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US to allocate additional $6 billion in military aid to Ukraine

by Kateryna Hodunova April 26, 2024 8:24 PM 2 min read
U.S. Defense Secretary Lloyd Austin talks to the media at the seventh gathering of the Ukraine Defense Contact Group at Ramstein air base in Ramstein-Miesenbach, Germany, on March 19, 2024. (Photo by Thomas Niedermueller/Getty Images)
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Editor's Note: This is a developing story and is being updated.

The U.S. will allocate $6 billion for military assistance for Ukraine under the Ukraine Security Assistance Initiative (USAI), the U.S. Defense Secretary Lloyd Austin announced on April 26 after the U.S.-led Ukraine Defense Contact Group (UDCG) meeting, also known as the Ramstein format.

"This is the largest security assistance package that we have committed today," Austin said during the press conference, adding that it will allow the U.S. "to procure new capabilities for Ukraine" from its own industry.

The newly announced military aid package includes interceptors for Patriot and NASAMS air defense systems, anti-drone systems, and support equipment, according to Austin.

The U.S. Defense Secretary also said that the package contains a "significant amount" of artillery ammunition, as well as air-to-ground weaponry, without specifying the numbers.

After the press conference, the U.S. Defense Department also published the extended list of military aid to be provided to Kyiv through the Ukraine Security Assistance Initiative.

Apart from those items Austin unveiled, the package also includes munitions for laser-guided rocket systems, rockets for HIMARS launchers, multi-mission and counter-artillery radars, precision aerial and demolition munitions, Switchblade and Puma Unmanned Aerial Systems (UAS), 155 mm and 152 mm artillery rounds, among others.

Politico previously reported on April 25 that the U.S. was preparing to announce a new weapons contract worth around $6 billion in military aid to Kyiv. The weapon supplies are not expected to reach Ukraine for "several years" since the funding is allocated under the USAI.

Instead of sending Ukraine weapons from current U.S. stocks, the USAI requires the Pentagon to send contracts to U.S. defense companies to produce new supplies.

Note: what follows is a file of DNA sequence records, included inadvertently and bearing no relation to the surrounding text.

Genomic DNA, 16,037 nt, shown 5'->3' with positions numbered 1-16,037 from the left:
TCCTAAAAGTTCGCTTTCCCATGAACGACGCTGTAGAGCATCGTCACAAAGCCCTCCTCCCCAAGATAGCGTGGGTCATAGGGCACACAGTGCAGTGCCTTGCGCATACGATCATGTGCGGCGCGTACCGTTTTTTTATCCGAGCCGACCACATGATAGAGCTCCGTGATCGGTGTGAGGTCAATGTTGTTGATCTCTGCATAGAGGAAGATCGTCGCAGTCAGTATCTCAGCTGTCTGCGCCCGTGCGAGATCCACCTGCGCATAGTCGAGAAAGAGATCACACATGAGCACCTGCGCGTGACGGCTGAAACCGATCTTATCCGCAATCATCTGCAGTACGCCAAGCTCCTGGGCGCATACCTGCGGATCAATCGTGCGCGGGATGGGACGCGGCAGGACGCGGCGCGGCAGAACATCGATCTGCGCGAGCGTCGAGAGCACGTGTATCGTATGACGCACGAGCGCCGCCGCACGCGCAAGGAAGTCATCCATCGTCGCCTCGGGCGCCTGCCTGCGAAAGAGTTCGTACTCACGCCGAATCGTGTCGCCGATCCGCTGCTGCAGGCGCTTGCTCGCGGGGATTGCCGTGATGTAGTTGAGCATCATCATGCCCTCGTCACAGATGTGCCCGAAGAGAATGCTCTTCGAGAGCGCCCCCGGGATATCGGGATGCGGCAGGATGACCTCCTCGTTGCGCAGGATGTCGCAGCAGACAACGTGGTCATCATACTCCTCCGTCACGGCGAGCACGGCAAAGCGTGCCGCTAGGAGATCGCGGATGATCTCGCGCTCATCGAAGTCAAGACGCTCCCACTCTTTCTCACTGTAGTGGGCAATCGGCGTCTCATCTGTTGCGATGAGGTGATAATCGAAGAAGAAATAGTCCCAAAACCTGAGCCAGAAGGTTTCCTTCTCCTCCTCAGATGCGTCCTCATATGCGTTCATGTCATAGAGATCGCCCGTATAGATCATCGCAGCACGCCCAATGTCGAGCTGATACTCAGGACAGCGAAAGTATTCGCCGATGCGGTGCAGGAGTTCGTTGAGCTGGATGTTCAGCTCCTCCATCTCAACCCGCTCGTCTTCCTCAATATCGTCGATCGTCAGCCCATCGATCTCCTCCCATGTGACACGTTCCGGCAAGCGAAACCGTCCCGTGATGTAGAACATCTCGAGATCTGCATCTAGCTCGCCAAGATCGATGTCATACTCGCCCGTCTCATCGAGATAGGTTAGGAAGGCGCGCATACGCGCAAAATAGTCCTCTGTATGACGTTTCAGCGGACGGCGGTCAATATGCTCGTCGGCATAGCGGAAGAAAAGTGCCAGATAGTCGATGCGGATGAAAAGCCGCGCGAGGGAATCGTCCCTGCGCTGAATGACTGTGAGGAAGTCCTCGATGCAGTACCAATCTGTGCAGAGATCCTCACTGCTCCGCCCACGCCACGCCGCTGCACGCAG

Austin also announced on April 26 that the U.S. would provide Ukraine with a $1 billion military aid package containing ammunition for HIMARS, 155 mm ammunition, air defense interceptors, and armored vehicles.

The Pentagon previously said it was ready to send $1 billion of weapons from U.S. stockpiles to Kyiv after U.S. President Joe Biden on April 20 signed the long-delayed foreign aid bill, which includes $60.84 billion for Ukraine.

While aid stalled amid months of political infighting, Russia took advantage of Ukraine's growing battlefield ammunition shortages, capturing the city of Avdiivka in February.

The lack of air defense systems has also become urgent for Kyiv as Russian troops continue to intensify attacks on Ukrainian energy infrastructure. In March, Russian strikes reportedly damaged or completely destroyed 80% of the thermal generating capacity of DTEK, Ukraine's largest private energy company.

What Ukraine lost while waiting for the US aid bill to pass
The long-awaited passing of the U.S. aid bill in the House of Representatives over the weekend was swiftly followed by a collective sigh of relief in Ukraine and among the country’s allies. But frustration at the delays caused by political infighting in Congress has not completely subsided, as
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